Practical Course for FBOs – Official Controls and Food Frauds: how to be prepared?

On 26th February I will be in Bologna where, in cooperation with Eurofishamrket, we organized a course on the legislative framework of the official controls on the market. The aim of the training is to explain to food business operators the EU and Italian relevant legislation, the procedures, the criminal/administrative sanctions, and the rights that the law grant them in case of inspection/official controls.

In the second part of the day there will be also some practical tips about food recalls management and food fraud prevention, a brief overview of the EU work on food frauds and of the upcoming EU legislation on official controls.

Here you can download the brochure and book your place. The registration will be open until 16th February and the number of participants will be limited to 25. Language: Italian.


9.00 Registration

9:30 to 11:00

  • The principles of Regulation (EC) No. 882/2004;

  • The Italian legislation on official controls, sampling and analysis procedures;

  • The general principles of administrative sanctions (Law 689/1981);

  • Competent authorities and potential overlappings. Communication and coordination problems.

11-11.20 Coffee Break

11:20 to 12:30

  • Administrative sanctions: procedures and right of the food business operator;

  • Sampling and analysis: exam of the different procedures and rights of the food business operator;

  • How to manage inspections by the Authority?

13:00 to 14:00 Networking Lunch

14:00 to 15:30

  • The various types of seizures and measures applicable by the Competent Authorities;

  • Criminal liability (case study);

  • Administrative Sanctions (case study);

  • Rapid Alert System for food and feed (RASFF) and its relationship with criminal/administrative sanctions;

  • Strategies for crisis management.

15:30 to 15:45 Coffee Break

15:45 to 17:00

  • The new draft of EU Regulation on official controls;

  • EU preparatory work for tighter rules on food fraud;

  • Strategies to combat food frauds: how to prevent?

Eurofishmarket was founded in 2004 and it is a leading firm specialized in marketing, training and legal services on seafood sector.

Eurofishmarket’s Team consists of skilled professionals with a global reach: technical advisors including veterinaries with significant experiences of the fish and aquaculture sector, media experts, video developers and lawyers.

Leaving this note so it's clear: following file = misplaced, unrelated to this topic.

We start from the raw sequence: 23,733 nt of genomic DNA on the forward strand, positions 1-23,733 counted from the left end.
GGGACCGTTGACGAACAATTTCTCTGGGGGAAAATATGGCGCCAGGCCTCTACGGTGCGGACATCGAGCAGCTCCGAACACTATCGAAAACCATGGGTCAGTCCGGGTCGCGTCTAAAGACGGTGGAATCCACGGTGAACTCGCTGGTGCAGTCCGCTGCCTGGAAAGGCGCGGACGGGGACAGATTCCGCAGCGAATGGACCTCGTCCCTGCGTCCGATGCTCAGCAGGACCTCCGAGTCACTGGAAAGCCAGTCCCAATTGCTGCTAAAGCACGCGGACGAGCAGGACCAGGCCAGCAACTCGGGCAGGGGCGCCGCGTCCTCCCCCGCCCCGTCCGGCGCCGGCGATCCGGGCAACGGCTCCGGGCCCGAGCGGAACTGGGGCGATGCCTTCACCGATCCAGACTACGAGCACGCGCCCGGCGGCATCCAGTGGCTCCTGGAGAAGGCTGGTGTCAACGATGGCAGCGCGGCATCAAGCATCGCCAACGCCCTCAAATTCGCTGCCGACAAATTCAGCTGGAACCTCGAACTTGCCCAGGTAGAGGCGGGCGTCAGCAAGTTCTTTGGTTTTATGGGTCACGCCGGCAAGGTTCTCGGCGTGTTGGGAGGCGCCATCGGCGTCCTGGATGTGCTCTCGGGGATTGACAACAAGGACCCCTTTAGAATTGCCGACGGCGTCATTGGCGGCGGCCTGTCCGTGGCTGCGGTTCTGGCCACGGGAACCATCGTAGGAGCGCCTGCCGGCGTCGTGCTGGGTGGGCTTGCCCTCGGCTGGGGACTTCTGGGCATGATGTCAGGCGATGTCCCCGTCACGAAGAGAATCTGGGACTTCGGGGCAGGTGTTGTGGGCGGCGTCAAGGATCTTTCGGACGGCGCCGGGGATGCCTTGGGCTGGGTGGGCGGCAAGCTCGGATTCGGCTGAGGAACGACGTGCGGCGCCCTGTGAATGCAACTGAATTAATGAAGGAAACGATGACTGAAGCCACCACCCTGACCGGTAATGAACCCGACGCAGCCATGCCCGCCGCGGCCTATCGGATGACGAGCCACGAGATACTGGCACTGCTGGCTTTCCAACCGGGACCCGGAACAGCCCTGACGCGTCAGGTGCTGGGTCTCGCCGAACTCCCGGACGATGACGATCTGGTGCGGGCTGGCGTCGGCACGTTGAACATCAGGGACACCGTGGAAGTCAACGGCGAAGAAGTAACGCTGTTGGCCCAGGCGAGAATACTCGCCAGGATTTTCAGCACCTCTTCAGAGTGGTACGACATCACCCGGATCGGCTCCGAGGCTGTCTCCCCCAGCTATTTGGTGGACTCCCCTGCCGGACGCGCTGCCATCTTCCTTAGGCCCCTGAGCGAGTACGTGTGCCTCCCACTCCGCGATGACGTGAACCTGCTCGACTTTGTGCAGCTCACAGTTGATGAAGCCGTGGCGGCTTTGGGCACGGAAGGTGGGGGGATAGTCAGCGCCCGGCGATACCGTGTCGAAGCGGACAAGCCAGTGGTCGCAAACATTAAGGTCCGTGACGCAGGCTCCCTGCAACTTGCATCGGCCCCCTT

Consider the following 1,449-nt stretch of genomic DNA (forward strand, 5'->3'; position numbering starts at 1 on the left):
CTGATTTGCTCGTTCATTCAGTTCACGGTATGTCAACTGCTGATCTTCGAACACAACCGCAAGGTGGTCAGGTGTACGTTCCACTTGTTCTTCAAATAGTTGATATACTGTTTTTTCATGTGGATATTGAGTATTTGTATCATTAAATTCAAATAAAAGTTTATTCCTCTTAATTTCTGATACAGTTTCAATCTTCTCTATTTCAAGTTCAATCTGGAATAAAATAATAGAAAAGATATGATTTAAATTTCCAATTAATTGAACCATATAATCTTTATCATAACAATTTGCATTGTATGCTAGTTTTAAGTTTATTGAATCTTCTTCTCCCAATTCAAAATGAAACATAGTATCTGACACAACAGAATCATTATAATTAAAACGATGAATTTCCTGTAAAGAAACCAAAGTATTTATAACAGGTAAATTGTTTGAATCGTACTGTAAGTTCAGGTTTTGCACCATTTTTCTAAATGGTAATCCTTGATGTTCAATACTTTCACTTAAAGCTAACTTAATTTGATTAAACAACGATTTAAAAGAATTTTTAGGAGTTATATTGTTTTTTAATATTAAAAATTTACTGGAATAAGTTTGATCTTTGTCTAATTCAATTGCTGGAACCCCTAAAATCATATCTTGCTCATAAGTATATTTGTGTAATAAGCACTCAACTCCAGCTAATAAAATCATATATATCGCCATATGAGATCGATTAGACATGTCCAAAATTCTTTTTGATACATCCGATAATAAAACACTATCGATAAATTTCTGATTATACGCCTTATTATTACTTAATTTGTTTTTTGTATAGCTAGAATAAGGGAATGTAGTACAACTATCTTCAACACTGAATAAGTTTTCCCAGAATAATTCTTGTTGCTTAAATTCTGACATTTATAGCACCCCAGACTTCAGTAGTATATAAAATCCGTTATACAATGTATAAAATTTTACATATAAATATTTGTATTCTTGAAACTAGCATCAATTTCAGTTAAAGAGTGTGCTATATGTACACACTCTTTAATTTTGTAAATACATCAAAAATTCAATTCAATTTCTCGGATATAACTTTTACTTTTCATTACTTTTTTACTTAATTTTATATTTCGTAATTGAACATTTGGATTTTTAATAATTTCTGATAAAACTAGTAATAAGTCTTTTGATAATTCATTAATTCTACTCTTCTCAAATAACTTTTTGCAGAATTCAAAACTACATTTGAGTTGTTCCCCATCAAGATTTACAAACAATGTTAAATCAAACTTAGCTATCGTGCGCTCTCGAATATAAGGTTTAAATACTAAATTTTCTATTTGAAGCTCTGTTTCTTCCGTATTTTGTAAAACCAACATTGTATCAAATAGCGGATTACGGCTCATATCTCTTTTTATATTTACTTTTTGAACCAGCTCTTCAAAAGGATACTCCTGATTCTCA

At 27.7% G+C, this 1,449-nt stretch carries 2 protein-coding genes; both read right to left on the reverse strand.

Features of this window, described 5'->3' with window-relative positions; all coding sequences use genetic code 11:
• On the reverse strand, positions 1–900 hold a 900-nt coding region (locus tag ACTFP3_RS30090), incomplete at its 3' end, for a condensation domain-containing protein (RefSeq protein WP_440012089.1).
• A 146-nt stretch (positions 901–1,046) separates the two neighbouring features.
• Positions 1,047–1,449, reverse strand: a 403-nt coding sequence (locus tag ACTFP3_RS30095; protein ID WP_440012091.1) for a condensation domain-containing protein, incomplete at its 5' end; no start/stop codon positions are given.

4 thoughts on “Practical Course for FBOs – Official Controls and Food Frauds: how to be prepared?

  1. OFF on a tangent Cesare
    can you comment on the following story – of course the story applies for other countries and other companies so the review you make must trigger business for you.

    Background to the Question:
    We Note
    (a) The compensation that Yum Brands Inc. in NY paid when it was sued by it’s shareholders in Dec. 2012 through to Jan 2014 for the Shandong Liuhe Group scandal exceeded $B.The shareholders sued Yum as the company failed to keep the shareholders properly informed.
    Some say the settlement was so high that it possibly occurred outside the courts.
    Some say Yum had to sell it’s Chinese operations to pay the damages.
    (b) Whilst the Taiwanese Government sued Taiwanese Chang Guann Co. because they successfully uncovered the distribution of oils where the label did not match the contents sold. We know the Taiwanese compensation was over US$100M cash and the closure of two subsidiaries.
    (c) Recently Australia supermarkets that failed to test and find that the quality of berries imported from a Chinese entity was unacceptable – the berries have caused illness to 2000,000 Australians.

    I believe we need to learn whether a Chinese food company that has shareholders incorporated or publicly listed in a country like Taiwan, USA, Canadian, French, Italian or the UK must abide by the law of the country in which the shareholder is incorporated.
    Once we have this answer we can help the decision makers understand that if China’s law is an obstacle then possibly the laws in the shareholder county are a greater obstacle.

    I believe this is a very important subject as many operators in China managed by Chinese nationals may not act as responsibly as they could and of course are not as concerned about the law as they should. Whereas corporations with non Chinese leaders may be more responsible and seek to follow Chinese & Non Chinese Food Safety regulations. Never the less China seeks to sell its food products around the world and it wants to provide its own people healthier and safer products.

    I look forward to your response.
    Thank you


    1. Steven,
      I think that if the premises are in China (or anywhere else), will be almost impossible to oblige companies to follow legislation applicable in other countries. Also in the EU the Member States – which is theoretically a free and common market – are very jealous of their prerogatives. What probably other States can do is to impose stricter controls a the borders and reinforce the inspections in foreign countries. With the upcoming FSMA in USA, FDA will have more powers and the inspections in third countries will enhance: moreover with the FSVP every firm which import foodstuffs in US would be responsible for the safety of the food and should be able to demonstrate that its supplier are reliable on a food safety ground.
      This is the way, but it has to be followed also by the private sectore: think about food frauds. An effective activity of control, unannounced and specific audits and intelligence gathering in foreign countries is the best prevention.



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